updated 8/6/2007 12:51:42 PM ET 2007-08-06T16:51:42

Delphi Corp. said Monday it tentatively agreed to contracts with four more unions, including one that recently warned a strike was possible if talks stalled.

With the agreements, the auto parts maker continues to make progress on its emergence from bankruptcy protection. Delphi remains in talks with one more union, the United Steelworkers, about a deal.

“This series of tentative labor agreements demonstrates Delphi’s continued commitment to achieving a consensual resolution with all parties in its Chapter 11 cases,” John Sheehan, Delphi’s chief restructuring officer, said in a statement.

“We believe these agreements, if ratified, provide additional traction towards our emergence.”

Delphi and the International Union of Electronic Workers-Communications Workers of America reached a four-year contract about 10 p.m. Sunday, the union said in a news release Sunday.

The Communications Workers’ industrial branch said its members will hold a ratification vote by mail. The union represents about 2,000 Delphi employees.

“We have provided significant and meaningful options for our members as they strive to survive this difficult period,” said Jim Clark, president of IUE-CWA. “Our local leaders who make up the National Bargaining Committee made the best out of what was a deplorable situation.”

Delphi also said Monday it reached pacts with the International Association of Machinists, the International Brotherhood of Electrical Workers and the International Union of Operating Engineers.

The other three unions and the United Steelworkers represent about 1,000 Delphi employees. Talks were to continue this week with the United Steelworkers, Delphi spokesman Lindsey Williams said Monday.

Delphi didn’t release details, but said the deals include issues of work force transition and legacy pension items. The agreements are subject to union ratification and approval by bankruptcy court.

Troy-based Delphi is the former parts division of General Motors Corp., which spun it off in 1999. Delphi struggled on its own and entered bankruptcy protection in October 2005.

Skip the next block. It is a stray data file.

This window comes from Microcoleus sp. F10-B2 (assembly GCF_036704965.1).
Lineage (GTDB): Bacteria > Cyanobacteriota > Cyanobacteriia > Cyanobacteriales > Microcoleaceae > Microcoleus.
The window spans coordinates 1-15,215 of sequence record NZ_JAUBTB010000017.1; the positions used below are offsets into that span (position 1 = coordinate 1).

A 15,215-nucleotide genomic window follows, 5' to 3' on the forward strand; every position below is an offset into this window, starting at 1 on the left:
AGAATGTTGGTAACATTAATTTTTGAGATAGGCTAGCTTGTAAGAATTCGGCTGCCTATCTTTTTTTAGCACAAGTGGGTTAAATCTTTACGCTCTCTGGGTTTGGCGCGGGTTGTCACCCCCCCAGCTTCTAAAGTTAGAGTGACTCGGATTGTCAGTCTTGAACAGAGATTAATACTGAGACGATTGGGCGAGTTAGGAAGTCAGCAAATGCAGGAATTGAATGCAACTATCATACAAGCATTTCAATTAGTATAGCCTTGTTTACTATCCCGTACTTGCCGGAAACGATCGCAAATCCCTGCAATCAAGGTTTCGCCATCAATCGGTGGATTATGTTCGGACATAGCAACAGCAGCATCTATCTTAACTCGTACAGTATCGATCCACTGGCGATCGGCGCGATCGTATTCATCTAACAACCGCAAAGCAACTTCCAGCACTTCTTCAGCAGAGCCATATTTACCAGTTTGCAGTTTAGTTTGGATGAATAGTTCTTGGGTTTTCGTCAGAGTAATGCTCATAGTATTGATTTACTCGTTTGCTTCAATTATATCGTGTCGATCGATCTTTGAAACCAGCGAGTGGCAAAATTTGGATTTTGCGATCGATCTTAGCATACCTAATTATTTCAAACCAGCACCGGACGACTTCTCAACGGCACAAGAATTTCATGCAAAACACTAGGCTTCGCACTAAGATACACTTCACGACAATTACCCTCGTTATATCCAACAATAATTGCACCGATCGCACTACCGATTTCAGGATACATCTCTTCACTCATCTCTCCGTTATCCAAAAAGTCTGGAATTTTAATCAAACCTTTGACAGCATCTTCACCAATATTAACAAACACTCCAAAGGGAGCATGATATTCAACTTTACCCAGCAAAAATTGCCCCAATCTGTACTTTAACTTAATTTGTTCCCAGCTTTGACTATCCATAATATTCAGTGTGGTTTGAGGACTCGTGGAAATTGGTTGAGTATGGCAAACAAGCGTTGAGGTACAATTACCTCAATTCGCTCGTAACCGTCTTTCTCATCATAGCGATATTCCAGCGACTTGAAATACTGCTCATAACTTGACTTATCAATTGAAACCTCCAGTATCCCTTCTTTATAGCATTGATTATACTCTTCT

Delphi has said it needs to pay lower wages and get other concessions from its unions to compete against suppliers with cheaper labor costs.

Delphi recently secured wage cuts from the United Auto Workers, its largest union, representing about 16,000 Delphi employees. The Delphi-UAW deal slashes wages for longtime workers from $27 per hour to a range of $14 to $18.50 an hour.

Delphi leaders say they hope to emerge from bankruptcy by the end of the year.

On Thursday, a bankruptcy court agreed to let Appaloosa Management LP and other investors inject up to $2.55 billion into Delphi.

The agreement with the IUE-CWA includes “an array of choices ranging from retirement options to buyouts and buy downs that allow our members to make the best decision for themselves and their families,” Clark said.

On July 20, the union said it planned to terminate its contracts, a first step toward a possible strike in October.

The IUE-CWA has workers at three plants that Delphi plans to keep — including Warren, Ohio, and Brookhaven and Clinton, Miss. — as well as at three the company plans to sell or close, including Kettering and Moraine, Ohio, and Gadsden, Ala.

Copyright 2007 The Associated Press. All rights reserved. This material may not be published, broadcast, rewritten or redistributed.


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